Strawberry season at our house is over, but, fortunately, back when it was in full swing in late June, our garden’s strawberry plants did pretty well this year and Jasper and I made lots of trips to Spencer’s to stock up too. What Jasper didn’t eat right then (seriously, there for awhile, I thought he might actually get sick from eating so many strawberries), I froze for later. I used some last week to make the best strawberry ice cream ever. You need to make this stuff – and soon.
You know how the local in-season strawberries taste like a totally difference fruit than the stuff you get at the grocery store with the hollow, white tasteless insides? It turns out that those strawberries aren’t only not as tasty, but they aren’t as good for us either. New research indicates that many of our common fruits and vegetables are less healthy for us today than they were a few decades ago.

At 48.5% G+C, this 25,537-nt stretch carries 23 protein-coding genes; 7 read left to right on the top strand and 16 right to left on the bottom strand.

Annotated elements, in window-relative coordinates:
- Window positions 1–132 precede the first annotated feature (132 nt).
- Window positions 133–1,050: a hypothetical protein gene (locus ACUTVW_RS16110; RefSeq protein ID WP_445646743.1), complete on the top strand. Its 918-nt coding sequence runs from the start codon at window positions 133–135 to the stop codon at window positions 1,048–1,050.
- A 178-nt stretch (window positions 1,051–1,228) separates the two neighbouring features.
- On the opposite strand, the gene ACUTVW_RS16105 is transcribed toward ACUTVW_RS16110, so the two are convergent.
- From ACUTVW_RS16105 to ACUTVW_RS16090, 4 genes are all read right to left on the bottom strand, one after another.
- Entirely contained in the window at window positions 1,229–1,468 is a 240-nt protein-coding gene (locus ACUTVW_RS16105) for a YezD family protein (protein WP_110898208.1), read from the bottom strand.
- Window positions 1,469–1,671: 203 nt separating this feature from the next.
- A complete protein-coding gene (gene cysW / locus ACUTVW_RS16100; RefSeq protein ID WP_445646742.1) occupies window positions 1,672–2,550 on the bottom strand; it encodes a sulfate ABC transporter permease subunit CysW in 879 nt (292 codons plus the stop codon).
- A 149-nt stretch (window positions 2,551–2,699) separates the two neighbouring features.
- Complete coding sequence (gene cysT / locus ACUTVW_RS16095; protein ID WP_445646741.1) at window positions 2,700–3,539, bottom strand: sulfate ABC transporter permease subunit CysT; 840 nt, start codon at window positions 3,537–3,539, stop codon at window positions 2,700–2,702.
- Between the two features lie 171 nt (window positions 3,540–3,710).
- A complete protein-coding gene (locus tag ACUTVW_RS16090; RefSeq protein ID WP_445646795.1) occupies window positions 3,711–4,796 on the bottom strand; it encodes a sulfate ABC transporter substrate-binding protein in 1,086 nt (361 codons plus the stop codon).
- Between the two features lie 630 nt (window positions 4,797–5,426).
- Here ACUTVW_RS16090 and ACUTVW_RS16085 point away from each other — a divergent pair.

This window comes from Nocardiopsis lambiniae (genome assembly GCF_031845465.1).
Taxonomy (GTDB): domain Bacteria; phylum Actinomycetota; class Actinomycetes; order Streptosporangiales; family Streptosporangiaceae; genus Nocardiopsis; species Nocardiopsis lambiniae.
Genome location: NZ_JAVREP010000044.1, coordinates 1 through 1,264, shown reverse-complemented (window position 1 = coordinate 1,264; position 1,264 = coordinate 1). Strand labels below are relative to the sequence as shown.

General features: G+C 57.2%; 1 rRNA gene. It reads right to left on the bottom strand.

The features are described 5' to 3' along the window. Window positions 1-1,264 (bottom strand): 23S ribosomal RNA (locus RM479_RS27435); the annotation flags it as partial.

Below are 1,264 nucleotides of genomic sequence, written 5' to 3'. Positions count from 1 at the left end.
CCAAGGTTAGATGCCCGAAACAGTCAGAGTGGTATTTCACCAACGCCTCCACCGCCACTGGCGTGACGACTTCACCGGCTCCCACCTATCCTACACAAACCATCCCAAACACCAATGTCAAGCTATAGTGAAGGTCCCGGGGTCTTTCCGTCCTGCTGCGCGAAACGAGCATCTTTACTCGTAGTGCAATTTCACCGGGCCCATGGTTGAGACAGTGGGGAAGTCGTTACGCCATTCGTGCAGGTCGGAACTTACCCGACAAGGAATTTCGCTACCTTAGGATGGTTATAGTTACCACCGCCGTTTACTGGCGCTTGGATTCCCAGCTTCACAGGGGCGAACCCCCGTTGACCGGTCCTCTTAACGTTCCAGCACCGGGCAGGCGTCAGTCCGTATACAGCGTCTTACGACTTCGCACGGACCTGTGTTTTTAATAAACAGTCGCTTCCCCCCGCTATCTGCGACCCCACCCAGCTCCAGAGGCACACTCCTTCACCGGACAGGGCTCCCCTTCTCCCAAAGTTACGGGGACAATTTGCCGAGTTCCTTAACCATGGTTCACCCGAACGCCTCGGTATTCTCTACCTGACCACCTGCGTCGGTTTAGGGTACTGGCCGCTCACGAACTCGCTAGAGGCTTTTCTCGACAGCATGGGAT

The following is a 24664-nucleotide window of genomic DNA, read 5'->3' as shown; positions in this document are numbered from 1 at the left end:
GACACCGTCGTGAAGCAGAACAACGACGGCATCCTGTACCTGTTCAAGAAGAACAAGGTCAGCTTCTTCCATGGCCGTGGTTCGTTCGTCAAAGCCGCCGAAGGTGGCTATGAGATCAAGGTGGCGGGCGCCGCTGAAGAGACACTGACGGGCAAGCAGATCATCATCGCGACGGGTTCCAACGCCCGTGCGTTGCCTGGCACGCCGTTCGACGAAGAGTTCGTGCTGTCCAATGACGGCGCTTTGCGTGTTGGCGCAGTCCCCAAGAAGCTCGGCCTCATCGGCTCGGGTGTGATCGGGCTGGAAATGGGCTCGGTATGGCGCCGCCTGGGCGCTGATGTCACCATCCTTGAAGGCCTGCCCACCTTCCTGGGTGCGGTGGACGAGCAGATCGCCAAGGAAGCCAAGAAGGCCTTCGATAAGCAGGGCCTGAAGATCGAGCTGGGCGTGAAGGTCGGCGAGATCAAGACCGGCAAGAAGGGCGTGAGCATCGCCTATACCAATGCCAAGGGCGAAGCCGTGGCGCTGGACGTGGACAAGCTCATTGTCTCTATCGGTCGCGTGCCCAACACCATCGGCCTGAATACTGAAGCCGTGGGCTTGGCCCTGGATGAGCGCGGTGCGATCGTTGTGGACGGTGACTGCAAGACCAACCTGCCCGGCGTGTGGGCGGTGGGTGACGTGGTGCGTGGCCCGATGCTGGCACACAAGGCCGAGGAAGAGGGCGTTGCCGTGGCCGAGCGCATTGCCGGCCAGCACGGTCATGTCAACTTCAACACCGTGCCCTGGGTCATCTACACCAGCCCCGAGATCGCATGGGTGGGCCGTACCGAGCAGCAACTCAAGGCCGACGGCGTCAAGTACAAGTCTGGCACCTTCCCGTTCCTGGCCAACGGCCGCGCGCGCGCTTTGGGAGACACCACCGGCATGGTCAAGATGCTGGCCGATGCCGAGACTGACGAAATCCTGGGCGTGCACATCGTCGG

This is obviously not an excuse to eat less vegetables, but it’s great motivation to
1) grow your own heirloom and non-hybrid varieties, preferably from a local source like Nature’s Crossroads based in Bloomington
2) buy from local farmers who grow seasonal produce, especially if they grow heirloom varieties. Our favorite family activity these days is to ride our bikes into one of the local farmer’s markets and find some strange new variety of vegetable that we haven’t tried yet. We ask the farmer how she grew it and why, how best to prepare it and chat about whatever else comes to mind. You definitely can’t get that kind of experience from buying out-of-season strawberries shipped from California at Kroger!
Growing your own heirloom and non-hybrid varieties and supporting others who do as well will ensure that Jasper and other kids like him will be eating the healthiest possible fruits and vegetables when they’re old and gray.